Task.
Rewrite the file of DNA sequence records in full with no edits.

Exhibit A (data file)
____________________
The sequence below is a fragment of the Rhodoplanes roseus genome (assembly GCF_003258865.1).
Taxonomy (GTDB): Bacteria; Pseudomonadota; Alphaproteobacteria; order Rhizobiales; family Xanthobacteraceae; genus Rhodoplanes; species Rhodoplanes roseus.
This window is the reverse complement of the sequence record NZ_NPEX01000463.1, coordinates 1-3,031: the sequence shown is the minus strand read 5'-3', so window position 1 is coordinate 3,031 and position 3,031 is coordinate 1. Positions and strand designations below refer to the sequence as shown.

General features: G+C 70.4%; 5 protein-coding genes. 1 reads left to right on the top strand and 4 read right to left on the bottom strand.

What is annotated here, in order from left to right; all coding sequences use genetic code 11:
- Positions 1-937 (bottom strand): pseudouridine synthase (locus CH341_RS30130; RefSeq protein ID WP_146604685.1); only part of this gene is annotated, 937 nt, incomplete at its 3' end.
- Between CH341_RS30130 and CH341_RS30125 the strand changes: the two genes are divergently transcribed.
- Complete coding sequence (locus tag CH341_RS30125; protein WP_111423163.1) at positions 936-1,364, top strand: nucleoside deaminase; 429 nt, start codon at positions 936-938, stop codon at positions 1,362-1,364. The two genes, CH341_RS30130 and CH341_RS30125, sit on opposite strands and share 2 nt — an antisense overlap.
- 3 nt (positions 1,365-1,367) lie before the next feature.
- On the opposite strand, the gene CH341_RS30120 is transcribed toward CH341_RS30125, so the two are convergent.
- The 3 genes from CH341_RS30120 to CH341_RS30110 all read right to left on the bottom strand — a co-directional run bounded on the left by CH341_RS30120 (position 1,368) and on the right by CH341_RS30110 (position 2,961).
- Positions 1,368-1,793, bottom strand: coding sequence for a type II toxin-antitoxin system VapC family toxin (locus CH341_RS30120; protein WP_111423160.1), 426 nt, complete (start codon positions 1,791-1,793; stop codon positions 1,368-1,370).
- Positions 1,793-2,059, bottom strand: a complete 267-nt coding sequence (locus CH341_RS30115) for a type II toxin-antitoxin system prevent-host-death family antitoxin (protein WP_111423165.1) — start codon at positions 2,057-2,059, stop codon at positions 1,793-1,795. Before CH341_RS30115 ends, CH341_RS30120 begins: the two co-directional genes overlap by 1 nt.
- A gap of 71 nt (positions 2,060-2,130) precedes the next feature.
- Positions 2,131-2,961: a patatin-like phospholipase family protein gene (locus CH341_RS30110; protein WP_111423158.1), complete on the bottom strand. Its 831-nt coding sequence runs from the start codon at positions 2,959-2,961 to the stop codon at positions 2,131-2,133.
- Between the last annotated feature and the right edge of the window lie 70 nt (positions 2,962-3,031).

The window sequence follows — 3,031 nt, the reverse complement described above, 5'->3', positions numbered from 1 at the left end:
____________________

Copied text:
The sequence below is a fragment of the Rhodoplanes roseus genome (assembly GCF_003258865.1).
Taxonomy (GTDB): Bacteria; Pseudomonadota; Alphaproteobacteria; order Rhizobiales; family Xanthobacteraceae; genus Rhodoplanes; species Rhodoplanes roseus.
This window is the reverse complement of the sequence record NZ_NPEX01000463.1, coordinates 1-3,031: the sequence shown is the minus strand read 5'-3', so window position 1 is coordinate 3,031 and position 3,031 is coordinate 1. Positions and strand designations below refer to the sequence as shown.

General features: G+C 70.4%; 5 protein-coding genes. 1 reads left to right on the top strand and 4 read right to left on the bottom strand.

What is annotated here, in order from left to right; all coding sequences use genetic code 11:
- Positions 1-937 (bottom strand): pseudouridine synthase (locus CH341_RS30130; RefSeq protein ID WP_146604685.1); only part of this gene is annotated, 937 nt, incomplete at its 3' end.
- Between CH341_RS30130 and CH341_RS30125 the strand changes: the two genes are divergently transcribed.
- Complete coding sequence (locus tag CH341_RS30125; protein WP_111423163.1) at positions 936-1,364, top strand: nucleoside deaminase; 429 nt, start codon at positions 936-938, stop codon at positions 1,362-1,364. The two genes, CH341_RS30130 and CH341_RS30125, sit on opposite strands and share 2 nt — an antisense overlap.
- 3 nt (positions 1,365-1,367) lie before the next feature.
- On the opposite strand, the gene CH341_RS30120 is transcribed toward CH341_RS30125, so the two are convergent.
- The 3 genes from CH341_RS30120 to CH341_RS30110 all read right to left on the bottom strand — a co-directional run bounded on the left by CH341_RS30120 (position 1,368) and on the right by CH341_RS30110 (position 2,961).
- Positions 1,368-1,793, bottom strand: coding sequence for a type II toxin-antitoxin system VapC family toxin (locus CH341_RS30120; protein WP_111423160.1), 426 nt, complete (start codon positions 1,791-1,793; stop codon positions 1,368-1,370).
- Positions 1,793-2,059, bottom strand: a complete 267-nt coding sequence (locus CH341_RS30115) for a type II toxin-antitoxin system prevent-host-death family antitoxin (protein WP_111423165.1) — start codon at positions 2,057-2,059, stop codon at positions 1,793-1,795. Before CH341_RS30115 ends, CH341_RS30120 begins: the two co-directional genes overlap by 1 nt.
- A gap of 71 nt (positions 2,060-2,130) precedes the next feature.
- Positions 2,131-2,961: a patatin-like phospholipase family protein gene (locus CH341_RS30110; protein WP_111423158.1), complete on the bottom strand. Its 831-nt coding sequence runs from the start codon at positions 2,959-2,961 to the stop codon at positions 2,131-2,133.
- Between the last annotated feature and the right edge of the window lie 70 nt (positions 2,962-3,031).

The window sequence follows — 3,031 nt, the reverse complement described above, 5'->3', positions numbered from 1 at the left end: